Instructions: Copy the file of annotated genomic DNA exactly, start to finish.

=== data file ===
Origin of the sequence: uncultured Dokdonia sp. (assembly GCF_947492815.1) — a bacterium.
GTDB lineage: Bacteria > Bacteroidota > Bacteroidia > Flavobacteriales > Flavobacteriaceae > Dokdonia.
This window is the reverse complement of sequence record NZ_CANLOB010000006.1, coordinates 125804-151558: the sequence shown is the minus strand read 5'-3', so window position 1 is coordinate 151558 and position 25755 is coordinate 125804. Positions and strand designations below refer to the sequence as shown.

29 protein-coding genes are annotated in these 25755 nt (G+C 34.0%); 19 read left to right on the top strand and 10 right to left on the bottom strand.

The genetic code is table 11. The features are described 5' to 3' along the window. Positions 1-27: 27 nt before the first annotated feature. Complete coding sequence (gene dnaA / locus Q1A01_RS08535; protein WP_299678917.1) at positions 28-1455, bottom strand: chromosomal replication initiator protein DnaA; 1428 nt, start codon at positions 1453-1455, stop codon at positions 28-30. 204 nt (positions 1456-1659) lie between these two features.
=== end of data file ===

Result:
Origin of the sequence: uncultured Dokdonia sp. (assembly GCF_947492815.1) — a bacterium.
GTDB lineage: Bacteria > Bacteroidota > Bacteroidia > Flavobacteriales > Flavobacteriaceae > Dokdonia.
This window is the reverse complement of sequence record NZ_CANLOB010000006.1, coordinates 125804-151558: the sequence shown is the minus strand read 5'-3', so window position 1 is coordinate 151558 and position 25755 is coordinate 125804. Positions and strand designations below refer to the sequence as shown.

29 protein-coding genes are annotated in these 25755 nt (G+C 34.0%); 19 read left to right on the top strand and 10 right to left on the bottom strand.

The genetic code is table 11. The features are described 5' to 3' along the window. Positions 1-27: 27 nt before the first annotated feature. Complete coding sequence (gene dnaA / locus Q1A01_RS08535; protein WP_299678917.1) at positions 28-1455, bottom strand: chromosomal replication initiator protein DnaA; 1428 nt, start codon at positions 1453-1455, stop codon at positions 28-30. 204 nt (positions 1456-1659) lie between these two features.